We were all out working in the backyard this weekend – moving dirt, digging out lawn, pulling weeds, and discovering lots of minibeasts in the process…and it got me thinking about the literacy learning potential of spending time outdoors….
Listening & Speaking
- Listen to the sounds that you can hear outdoors – tree leaves rustling in the wind, a dog barking, a plane overhead, water running, a car driving by, etc.
- Lie back on the grass and look at the clouds. Describe what you can see, what the clouds look like to you.
- Go on a bug hunt to see what minibeasts you can find around your backyard. Today we found worms, crickets, grasshoppers, butterflies, slaters (roly polies) and a ladybird. There was lots of observation and talking around our finds – questioning, naming and describing.
- Observe and discuss the seasonal changes that you can see around your yard.
- Involve your toddler or preschooler in gardening and chores around the backyard and talk to him or her about what your are doing and why it is important, this is a great way to introduce lots of new vocabulary.
Reading & Writing
- Hand over the camera and let your child take photographs of their backyard discoveries. Compile the photos into a book of their own. With pre-writers, you scribe the text (like I have demonstrated in this post) whilst bigger kids can write their own observations.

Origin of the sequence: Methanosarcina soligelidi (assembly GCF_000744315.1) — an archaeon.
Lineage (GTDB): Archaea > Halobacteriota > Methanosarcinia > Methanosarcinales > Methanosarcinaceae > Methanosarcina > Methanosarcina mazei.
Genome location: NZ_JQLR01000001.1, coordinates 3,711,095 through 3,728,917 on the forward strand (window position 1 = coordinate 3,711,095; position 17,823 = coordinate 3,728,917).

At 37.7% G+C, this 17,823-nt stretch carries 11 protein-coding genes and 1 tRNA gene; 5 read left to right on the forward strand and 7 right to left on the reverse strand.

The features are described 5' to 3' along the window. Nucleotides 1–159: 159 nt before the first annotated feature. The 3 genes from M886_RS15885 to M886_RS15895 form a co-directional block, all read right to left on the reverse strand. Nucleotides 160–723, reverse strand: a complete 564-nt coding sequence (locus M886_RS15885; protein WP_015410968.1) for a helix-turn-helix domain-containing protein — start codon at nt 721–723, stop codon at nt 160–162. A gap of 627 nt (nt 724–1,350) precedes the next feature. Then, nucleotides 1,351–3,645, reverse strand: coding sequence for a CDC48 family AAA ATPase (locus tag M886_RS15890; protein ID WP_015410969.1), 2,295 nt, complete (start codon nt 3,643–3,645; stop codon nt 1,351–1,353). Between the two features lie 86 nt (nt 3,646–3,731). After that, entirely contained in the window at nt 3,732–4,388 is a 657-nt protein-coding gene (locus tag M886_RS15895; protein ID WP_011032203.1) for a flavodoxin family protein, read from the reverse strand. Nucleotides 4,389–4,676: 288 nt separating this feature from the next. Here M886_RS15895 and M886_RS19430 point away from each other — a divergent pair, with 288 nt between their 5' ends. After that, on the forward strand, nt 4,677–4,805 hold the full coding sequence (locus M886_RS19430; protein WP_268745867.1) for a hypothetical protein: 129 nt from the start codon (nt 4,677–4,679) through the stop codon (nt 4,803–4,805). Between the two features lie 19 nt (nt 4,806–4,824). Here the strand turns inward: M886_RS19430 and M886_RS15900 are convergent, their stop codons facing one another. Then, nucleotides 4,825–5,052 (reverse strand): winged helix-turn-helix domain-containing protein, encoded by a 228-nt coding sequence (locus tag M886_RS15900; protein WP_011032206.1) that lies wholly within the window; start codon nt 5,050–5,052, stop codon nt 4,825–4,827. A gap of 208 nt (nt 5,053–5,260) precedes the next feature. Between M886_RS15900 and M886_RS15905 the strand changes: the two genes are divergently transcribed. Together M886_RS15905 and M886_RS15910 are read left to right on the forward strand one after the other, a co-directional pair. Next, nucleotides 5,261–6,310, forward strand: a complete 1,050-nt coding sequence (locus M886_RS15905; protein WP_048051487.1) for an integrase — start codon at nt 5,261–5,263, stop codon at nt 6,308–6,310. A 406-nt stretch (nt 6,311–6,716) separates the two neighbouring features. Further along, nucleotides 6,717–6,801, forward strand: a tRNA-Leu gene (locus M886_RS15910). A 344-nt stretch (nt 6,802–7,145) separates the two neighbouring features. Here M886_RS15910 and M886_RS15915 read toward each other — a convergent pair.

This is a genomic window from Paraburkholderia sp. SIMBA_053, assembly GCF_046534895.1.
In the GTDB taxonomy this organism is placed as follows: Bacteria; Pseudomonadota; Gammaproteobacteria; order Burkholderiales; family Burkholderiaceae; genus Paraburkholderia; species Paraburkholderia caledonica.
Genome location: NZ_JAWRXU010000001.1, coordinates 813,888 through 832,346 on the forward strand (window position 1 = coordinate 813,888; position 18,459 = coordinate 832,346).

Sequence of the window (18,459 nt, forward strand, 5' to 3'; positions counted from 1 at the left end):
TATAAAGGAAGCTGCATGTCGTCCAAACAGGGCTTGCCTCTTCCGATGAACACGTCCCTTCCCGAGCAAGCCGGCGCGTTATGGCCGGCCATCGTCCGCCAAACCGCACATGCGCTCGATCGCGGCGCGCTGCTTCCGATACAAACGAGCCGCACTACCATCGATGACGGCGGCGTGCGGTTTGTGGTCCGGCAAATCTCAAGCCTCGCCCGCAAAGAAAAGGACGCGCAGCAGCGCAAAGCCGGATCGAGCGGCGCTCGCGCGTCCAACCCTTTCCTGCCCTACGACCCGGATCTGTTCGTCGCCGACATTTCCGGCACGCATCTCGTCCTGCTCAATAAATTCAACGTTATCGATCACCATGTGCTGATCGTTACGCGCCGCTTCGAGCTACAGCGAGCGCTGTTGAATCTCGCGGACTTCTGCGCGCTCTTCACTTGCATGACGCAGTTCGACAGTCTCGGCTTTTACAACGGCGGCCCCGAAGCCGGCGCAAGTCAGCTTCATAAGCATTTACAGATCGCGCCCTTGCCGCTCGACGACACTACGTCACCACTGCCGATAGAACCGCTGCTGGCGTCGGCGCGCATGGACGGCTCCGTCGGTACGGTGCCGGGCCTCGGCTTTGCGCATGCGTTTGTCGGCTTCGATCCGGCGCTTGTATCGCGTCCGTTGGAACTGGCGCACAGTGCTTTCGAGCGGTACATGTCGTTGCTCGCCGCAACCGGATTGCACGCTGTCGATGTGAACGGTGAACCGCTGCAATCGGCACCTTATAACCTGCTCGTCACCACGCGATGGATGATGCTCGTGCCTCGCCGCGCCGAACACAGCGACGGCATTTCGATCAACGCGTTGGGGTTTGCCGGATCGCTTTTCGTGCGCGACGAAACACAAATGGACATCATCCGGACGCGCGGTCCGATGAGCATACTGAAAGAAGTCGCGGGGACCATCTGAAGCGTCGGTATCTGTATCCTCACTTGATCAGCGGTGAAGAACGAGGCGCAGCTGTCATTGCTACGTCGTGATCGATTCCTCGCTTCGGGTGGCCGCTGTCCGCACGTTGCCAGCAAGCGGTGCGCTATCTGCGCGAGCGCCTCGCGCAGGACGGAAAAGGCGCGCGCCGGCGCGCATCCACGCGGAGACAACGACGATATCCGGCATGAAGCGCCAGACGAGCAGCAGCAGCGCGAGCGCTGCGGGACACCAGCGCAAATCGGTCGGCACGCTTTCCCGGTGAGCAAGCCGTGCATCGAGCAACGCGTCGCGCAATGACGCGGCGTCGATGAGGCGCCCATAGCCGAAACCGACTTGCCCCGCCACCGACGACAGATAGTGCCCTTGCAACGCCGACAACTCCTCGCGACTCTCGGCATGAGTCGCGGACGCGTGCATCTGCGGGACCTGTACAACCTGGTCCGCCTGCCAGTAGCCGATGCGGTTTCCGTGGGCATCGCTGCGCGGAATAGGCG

- Measure and record the growth of the vegetables in your vegie garden. For younger children use non-standard measurement units like, “Let’s count how many hand spans long the pumpkin vine is.” For school aged children, using a tape measure reinforces their learning about measurement and number.
- Make a field journal.
- Start a bird book.
- Children learning to read might like a game of hide and seek word fun!
- Recycle some of your well loved picture books for outdoor use.
- Add a chalkboard to your backyard.
- Enjoy a treasure hunt with a picture map or written clues.
Taking it outdoors definitely adds an element of fun to literacy learning!